Soft Robots: The Squidgy Machines Of The Future

It could be the future of robotics, but you probably haven’t even heard of it.Soft robots are exactly what they sound like: machines made of pliable material.

Soft Robots The Squidgy Machines

You may have seen soft robotics in action in the cinema recently, albeit a fictionalised version.

Disney’s Oscar-winning animated film Big Hero 6 is about a child and his soft robot, Baymax. The character has machinery on the inside but is inflatable on the outside.

Professor Chris Atkeson and his team at Carnegie Mellon University in Pittsburgh helped the filmmakers ensure the movie was based on real technology.

“If you want to comb someone’s hair or brush their teeth you really want a robot that’s not going to hurt them, even if the computer crashes,” said Professor Atkeson.

“So for me, soft robotics is building computers that are inherently safe.”

You might think Baymax looks far-fetched, but tech like this is being developed right now.

Like traditional machines, soft robots are durable and relatively expendable.

But this technology takes inspiration from nature, using materials which have strength but will not necessarily damage what they come into contact with.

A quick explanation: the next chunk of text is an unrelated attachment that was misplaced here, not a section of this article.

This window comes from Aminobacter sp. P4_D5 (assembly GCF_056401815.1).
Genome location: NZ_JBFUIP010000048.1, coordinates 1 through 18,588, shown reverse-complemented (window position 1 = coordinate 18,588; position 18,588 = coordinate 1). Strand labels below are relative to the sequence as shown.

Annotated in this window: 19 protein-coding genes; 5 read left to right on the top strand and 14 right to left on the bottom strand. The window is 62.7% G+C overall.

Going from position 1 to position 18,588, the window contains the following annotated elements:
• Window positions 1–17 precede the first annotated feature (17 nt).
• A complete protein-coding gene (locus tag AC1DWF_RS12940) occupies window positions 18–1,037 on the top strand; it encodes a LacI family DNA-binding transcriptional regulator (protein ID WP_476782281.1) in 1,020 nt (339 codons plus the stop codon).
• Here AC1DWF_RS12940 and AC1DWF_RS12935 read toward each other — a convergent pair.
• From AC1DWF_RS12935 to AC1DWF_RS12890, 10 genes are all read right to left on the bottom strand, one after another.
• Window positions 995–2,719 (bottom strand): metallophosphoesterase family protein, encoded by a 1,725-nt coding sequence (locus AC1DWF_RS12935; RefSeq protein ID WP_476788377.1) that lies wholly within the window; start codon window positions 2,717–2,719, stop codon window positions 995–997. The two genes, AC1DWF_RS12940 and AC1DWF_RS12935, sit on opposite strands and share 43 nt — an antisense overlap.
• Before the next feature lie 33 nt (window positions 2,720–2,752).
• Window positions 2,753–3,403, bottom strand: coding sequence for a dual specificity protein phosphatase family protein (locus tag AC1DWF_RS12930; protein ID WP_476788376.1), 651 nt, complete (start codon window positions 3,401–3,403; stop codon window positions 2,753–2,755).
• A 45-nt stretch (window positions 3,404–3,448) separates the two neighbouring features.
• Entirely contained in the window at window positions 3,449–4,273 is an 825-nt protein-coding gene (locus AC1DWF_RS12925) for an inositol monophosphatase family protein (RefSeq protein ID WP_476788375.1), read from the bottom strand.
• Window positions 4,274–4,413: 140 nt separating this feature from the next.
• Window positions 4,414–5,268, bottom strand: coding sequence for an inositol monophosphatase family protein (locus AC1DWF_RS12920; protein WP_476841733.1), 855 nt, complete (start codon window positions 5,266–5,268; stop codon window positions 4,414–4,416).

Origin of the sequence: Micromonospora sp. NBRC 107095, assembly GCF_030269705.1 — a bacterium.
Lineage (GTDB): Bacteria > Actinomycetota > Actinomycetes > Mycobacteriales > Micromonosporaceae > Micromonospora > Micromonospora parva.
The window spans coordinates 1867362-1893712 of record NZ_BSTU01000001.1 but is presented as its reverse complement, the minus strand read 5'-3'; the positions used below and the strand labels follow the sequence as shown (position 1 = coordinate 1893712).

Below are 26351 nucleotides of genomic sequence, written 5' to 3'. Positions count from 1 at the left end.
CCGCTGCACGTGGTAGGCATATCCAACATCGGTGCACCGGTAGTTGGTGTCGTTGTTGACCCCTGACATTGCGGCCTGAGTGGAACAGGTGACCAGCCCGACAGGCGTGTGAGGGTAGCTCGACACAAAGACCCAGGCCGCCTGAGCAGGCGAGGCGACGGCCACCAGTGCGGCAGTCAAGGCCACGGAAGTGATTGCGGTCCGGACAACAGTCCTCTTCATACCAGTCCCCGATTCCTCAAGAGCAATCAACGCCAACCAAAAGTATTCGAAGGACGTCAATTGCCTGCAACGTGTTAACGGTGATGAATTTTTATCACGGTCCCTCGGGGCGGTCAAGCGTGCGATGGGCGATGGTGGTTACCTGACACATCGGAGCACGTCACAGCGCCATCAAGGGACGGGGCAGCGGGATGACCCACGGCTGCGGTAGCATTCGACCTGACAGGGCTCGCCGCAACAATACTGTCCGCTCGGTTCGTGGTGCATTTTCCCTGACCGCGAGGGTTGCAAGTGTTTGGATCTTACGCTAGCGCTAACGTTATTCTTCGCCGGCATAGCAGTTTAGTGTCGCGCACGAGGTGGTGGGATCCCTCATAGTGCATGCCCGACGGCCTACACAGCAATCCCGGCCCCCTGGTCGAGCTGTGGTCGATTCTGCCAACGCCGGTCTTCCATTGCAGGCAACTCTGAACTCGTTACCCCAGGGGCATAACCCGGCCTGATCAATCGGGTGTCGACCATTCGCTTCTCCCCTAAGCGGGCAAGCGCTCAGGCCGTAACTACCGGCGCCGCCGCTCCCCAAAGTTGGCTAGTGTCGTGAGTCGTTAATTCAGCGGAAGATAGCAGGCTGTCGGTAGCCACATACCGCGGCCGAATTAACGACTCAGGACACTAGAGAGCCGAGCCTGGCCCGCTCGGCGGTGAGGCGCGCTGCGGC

Dr Adam Stokes from the University of Edinburgh is a specialist in soft robotics and says they have many potential uses: “For things where you’re moving inside the body, where you have forceps for example and you’re moving tissues apart.”

Or somewhere where you’re using a machine in an unstable environment, a rubble-type environment after an earthquake in a disaster zone.

“By having a machine that is soft, that can gently move in the environment and interact with it safely, then you can remove some of the control elements that you would need for conventional hard robotics systems.”

Soft robots could also be used domestically: helping people with restricted movement to wash, eat or fetch things, for example.

But perhaps most importantly, they could change how we feel about interacting closely with machines.

“It’s about showing that robots aren’t necessarily these scary, hard machines,” says Dr Stokes.

“It’s moving robots into something where people will be interested in interacting with them and they’ll feel safe interacting with them.

“That will really help to move robotics into the mainstream.”

Later this month industry experts will gather at the world’s first Soft Robotics Week in Tuscany, 

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